Business Acumen Lessons from the Sale of Oscar Mayer


One of the most frequently asked questions in our Business Acumen training sessions is about largebusiness-strategy-unit companies selling off business units or brands. It inevitably happens after a discussion on frameworks of strategy where we share that the most successful companies on the planet choose a strategic value proposition to their customers, execute it flawlessly, and most of all, stick with it over time.

After the introduction of the framework, the typical question sounds like this, “Hey Rob, so if I understand this correctly, the best companies look at their entire portfolio and have the same value proposition for each business unit or brand? Do they have to? You see, here at XYZ Corporation, we have one business unit that is the Product Leader and has the most innovative products, another that is all about great customer service, and a third that competes as a value brand on price. Oh, but sometimes that is switched around based on region.”

What could possibly go wrong with a business strategy like that, I say.

Which brings me to today’s news that Kraft Heinz is exploring the sale of its Oscar Mayer business. Oscar Mayer is world renowned for meat and its biggest seller of the good old Oscar Mayer wiener. The reason? Kraft Heinz is reconfiguring its portfolio to target a more health-conscious, nutritious consumer and unfortunately, hot dogs and other processed meats don’t fit that goal.

The Business Acumen Lessons

In several of Advantexe’s more sophisticated business simulations that are part of a business acumen learning journey, we give participants the opportunity to sell off a business unit that no longer fits their strategy. Fresh from the classroom, here are 7 lessons to think about:

Divesting a business unit that no longer fits with the overall strategy or core competencies of a company can offer numerous benefits. Here are some of the primary benefits:

Financial Impact

  • Immediate Cash Influx: Selling a non-core business unit can provide a significant amount of cash that can be reinvested in more strategic areas or used to pay down debt.
  • Improved Financial Metrics: Divesting a less profitable or underperforming unit can enhance overall financial performance metrics such as return on assets (ROA) and return on equity (ROE).

Strategic Focus

  • Enhanced Core Competencies: Divesting allows a company to concentrate resources and management attention on its core competencies and strategic priorities, potentially improving overall performance.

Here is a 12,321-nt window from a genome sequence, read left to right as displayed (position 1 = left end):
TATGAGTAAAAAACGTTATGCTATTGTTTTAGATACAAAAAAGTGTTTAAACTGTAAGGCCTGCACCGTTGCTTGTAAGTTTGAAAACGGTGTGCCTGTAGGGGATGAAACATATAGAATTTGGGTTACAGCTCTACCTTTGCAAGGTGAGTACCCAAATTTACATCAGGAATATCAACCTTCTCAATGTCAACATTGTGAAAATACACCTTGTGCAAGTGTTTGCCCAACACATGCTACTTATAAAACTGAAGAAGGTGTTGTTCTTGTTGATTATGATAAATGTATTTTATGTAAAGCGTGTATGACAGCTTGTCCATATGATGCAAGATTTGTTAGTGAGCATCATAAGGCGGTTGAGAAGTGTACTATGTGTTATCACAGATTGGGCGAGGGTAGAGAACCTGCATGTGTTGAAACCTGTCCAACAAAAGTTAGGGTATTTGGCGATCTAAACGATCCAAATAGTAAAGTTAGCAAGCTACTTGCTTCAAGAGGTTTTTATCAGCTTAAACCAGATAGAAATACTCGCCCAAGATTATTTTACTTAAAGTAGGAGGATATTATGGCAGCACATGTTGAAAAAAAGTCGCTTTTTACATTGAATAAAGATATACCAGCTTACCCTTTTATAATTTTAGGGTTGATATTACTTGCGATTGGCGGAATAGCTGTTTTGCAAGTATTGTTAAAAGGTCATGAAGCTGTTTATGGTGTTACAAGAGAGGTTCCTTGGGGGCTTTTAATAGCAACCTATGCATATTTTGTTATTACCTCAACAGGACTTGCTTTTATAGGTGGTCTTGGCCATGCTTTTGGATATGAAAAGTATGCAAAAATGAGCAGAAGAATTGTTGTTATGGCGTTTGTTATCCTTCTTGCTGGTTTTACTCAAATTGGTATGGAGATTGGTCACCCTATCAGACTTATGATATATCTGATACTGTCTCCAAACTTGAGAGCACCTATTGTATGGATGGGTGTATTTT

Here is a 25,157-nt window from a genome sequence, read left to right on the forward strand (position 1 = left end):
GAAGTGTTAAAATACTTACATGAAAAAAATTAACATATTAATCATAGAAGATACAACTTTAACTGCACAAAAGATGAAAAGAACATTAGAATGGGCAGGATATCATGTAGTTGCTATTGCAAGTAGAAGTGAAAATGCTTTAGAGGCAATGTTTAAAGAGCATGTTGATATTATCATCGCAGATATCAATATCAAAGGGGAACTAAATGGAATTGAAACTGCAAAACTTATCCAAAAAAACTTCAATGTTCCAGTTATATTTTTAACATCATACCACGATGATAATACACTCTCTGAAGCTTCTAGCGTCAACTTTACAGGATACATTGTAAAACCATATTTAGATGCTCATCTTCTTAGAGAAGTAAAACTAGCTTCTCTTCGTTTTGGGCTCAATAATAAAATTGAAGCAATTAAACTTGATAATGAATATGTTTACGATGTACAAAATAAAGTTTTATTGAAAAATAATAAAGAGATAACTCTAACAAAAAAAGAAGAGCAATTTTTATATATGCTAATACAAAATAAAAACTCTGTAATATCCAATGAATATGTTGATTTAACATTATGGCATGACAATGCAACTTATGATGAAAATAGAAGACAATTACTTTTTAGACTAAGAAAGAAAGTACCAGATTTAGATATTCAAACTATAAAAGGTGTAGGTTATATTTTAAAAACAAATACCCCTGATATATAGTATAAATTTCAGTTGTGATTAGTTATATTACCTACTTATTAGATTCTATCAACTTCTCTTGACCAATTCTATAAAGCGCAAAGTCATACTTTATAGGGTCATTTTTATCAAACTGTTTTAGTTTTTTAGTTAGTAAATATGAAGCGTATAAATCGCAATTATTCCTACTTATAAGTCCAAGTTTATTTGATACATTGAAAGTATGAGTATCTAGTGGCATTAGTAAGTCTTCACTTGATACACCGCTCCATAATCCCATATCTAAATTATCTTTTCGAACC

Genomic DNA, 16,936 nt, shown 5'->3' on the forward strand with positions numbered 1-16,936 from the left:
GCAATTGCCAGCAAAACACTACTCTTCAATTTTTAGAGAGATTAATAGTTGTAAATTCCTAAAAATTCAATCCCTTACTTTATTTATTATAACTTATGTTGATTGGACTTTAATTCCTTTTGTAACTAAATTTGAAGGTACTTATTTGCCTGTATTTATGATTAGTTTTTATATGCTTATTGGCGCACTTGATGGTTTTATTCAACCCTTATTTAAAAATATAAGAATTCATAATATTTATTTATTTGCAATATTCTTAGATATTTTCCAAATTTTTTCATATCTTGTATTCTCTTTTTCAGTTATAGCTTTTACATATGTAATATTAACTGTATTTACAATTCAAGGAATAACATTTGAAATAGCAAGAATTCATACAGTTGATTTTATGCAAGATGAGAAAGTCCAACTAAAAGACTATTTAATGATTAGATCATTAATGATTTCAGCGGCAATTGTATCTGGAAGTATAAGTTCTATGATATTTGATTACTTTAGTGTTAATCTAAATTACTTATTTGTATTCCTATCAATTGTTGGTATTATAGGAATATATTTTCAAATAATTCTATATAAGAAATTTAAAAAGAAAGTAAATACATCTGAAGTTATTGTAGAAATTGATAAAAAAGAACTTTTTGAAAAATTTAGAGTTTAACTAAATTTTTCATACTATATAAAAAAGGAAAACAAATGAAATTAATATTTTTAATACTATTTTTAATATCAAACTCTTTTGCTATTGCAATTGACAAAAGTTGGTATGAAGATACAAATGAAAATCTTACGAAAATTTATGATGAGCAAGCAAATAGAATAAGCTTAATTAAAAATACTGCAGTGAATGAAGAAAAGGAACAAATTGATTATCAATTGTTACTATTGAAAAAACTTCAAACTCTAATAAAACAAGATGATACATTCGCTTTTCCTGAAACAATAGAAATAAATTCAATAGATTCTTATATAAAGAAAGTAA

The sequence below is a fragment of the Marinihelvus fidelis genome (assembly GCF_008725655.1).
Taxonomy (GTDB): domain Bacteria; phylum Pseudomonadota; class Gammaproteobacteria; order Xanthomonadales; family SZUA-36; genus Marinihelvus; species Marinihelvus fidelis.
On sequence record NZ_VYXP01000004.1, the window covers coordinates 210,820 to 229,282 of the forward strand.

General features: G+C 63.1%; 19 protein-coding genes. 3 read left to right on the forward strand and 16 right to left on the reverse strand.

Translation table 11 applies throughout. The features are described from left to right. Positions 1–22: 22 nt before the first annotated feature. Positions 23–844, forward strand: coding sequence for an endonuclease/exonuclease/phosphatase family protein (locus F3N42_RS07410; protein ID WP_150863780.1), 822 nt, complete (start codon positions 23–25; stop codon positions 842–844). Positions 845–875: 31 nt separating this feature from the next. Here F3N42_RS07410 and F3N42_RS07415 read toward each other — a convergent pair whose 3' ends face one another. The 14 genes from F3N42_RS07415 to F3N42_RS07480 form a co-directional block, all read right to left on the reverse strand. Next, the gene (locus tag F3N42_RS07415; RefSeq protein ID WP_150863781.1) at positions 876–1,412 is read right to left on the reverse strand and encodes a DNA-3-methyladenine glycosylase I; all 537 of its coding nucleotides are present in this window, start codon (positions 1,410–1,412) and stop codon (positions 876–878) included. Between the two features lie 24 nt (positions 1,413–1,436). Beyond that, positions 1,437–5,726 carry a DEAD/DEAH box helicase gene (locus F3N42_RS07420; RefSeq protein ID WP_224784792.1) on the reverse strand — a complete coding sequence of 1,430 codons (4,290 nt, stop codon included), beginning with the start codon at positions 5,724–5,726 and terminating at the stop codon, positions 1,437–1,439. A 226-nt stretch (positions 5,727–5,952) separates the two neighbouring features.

• Streamlined Operations: Removing a misaligned unit can lead to more streamlined operations and better organizational coherence.

Operational Efficiency

  • Reduced Complexity: Selling a non-core unit can simplify the organizational structure, reducing managerial complexity and administrative overhead.
  • Cost Savings: It may lead to cost savings by eliminating redundancies and focusing on more efficient operations within the remaining business units.

Wall Street Perception

  • Improved Investor Confidence: Investors often view divestitures positively, especially if the sale demonstrates a commitment to focusing on high-growth or high-margin areas.
  • Stock Price Boost: The market might respond favorably to a well-executed divestiture, leading to a potential increase in stock price.

Resource Allocation

  • Better Capital Allocation: Proceeds from the sale can be reallocated to more promising investments, research and development, or other strategic initiatives.
  • Talent Optimization: Key personnel and managerial talent can be redirected from managing the divested unit to areas where they can add more value.

Risk Management

  • Reduced Risk Exposure: Divesting a unit that operates in a high-risk sector or is underperforming can reduce the overall risk profile of the company.
  • Focus on Stable Areas: It allows the company to focus on more stable and predictable areas of its business, potentially leading to more consistent performance.

Enhanced Growth Potential

  • Focus on High-Growth Areas: Freeing up resources allows the company to invest in areas with higher growth potential, enhancing long-term prospects.
  • Innovation and Expansion: The company can use the capital and focus gained from divesting to innovate and expand in its core markets.

In summary, selling a business unit that no longer aligns with the company's strategy and goals can lead to improved financial health, greater operational efficiency, and a more focused and agile organization, ultimately positioning the company for sustainable long-term growth and most of all increased shareholder value.

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Robert Brodo

About The Author

Robert Brodo is co-founder of Advantexe. He has more than 20 years of training and business simulation experience.